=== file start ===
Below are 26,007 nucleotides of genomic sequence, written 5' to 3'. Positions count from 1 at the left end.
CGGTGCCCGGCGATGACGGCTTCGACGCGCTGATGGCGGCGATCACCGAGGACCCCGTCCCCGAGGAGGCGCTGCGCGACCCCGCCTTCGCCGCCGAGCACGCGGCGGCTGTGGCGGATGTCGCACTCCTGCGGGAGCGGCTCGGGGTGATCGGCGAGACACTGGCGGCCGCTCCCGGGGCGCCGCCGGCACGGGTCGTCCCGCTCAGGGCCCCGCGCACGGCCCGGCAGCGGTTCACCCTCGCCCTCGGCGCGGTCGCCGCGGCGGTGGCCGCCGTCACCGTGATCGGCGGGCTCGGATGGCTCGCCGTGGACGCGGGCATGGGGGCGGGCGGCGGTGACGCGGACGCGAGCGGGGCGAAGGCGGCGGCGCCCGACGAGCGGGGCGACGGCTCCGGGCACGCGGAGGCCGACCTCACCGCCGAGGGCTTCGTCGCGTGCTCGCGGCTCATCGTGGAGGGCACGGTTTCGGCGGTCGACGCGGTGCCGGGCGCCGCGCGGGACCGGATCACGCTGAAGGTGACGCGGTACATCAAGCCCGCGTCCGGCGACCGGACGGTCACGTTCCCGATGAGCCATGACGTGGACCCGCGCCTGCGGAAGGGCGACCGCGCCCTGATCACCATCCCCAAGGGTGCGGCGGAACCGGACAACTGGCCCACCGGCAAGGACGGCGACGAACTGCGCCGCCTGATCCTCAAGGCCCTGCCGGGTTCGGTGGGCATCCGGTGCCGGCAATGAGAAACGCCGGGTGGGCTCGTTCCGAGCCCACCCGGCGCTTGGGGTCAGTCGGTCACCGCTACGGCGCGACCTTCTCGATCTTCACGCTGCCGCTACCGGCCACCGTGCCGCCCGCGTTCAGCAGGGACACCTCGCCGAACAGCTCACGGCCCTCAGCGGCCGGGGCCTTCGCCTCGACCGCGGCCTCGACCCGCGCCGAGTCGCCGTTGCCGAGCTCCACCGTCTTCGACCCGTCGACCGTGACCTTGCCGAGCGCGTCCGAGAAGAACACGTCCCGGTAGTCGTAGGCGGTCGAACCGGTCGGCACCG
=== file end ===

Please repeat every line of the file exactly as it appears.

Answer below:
Below are 26,007 nucleotides of genomic sequence, written 5' to 3'. Positions count from 1 at the left end.
CGGTGCCCGGCGATGACGGCTTCGACGCGCTGATGGCGGCGATCACCGAGGACCCCGTCCCCGAGGAGGCGCTGCGCGACCCCGCCTTCGCCGCCGAGCACGCGGCGGCTGTGGCGGATGTCGCACTCCTGCGGGAGCGGCTCGGGGTGATCGGCGAGACACTGGCGGCCGCTCCCGGGGCGCCGCCGGCACGGGTCGTCCCGCTCAGGGCCCCGCGCACGGCCCGGCAGCGGTTCACCCTCGCCCTCGGCGCGGTCGCCGCGGCGGTGGCCGCCGTCACCGTGATCGGCGGGCTCGGATGGCTCGCCGTGGACGCGGGCATGGGGGCGGGCGGCGGTGACGCGGACGCGAGCGGGGCGAAGGCGGCGGCGCCCGACGAGCGGGGCGACGGCTCCGGGCACGCGGAGGCCGACCTCACCGCCGAGGGCTTCGTCGCGTGCTCGCGGCTCATCGTGGAGGGCACGGTTTCGGCGGTCGACGCGGTGCCGGGCGCCGCGCGGGACCGGATCACGCTGAAGGTGACGCGGTACATCAAGCCCGCGTCCGGCGACCGGACGGTCACGTTCCCGATGAGCCATGACGTGGACCCGCGCCTGCGGAAGGGCGACCGCGCCCTGATCACCATCCCCAAGGGTGCGGCGGAACCGGACAACTGGCCCACCGGCAAGGACGGCGACGAACTGCGCCGCCTGATCCTCAAGGCCCTGCCGGGTTCGGTGGGCATCCGGTGCCGGCAATGAGAAACGCCGGGTGGGCTCGTTCCGAGCCCACCCGGCGCTTGGGGTCAGTCGGTCACCGCTACGGCGCGACCTTCTCGATCTTCACGCTGCCGCTACCGGCCACCGTGCCGCCCGCGTTCAGCAGGGACACCTCGCCGAACAGCTCACGGCCCTCAGCGGCCGGGGCCTTCGCCTCGACCGCGGCCTCGACCCGCGCCGAGTCGCCGTTGCCGAGCTCCACCGTCTTCGACCCGTCGACCGTGACCTTGCCGAGCGCGTCCGAGAAGAACACGTCCCGGTAGTCGTAGGCGGTCGAACCGGTCGGCACCG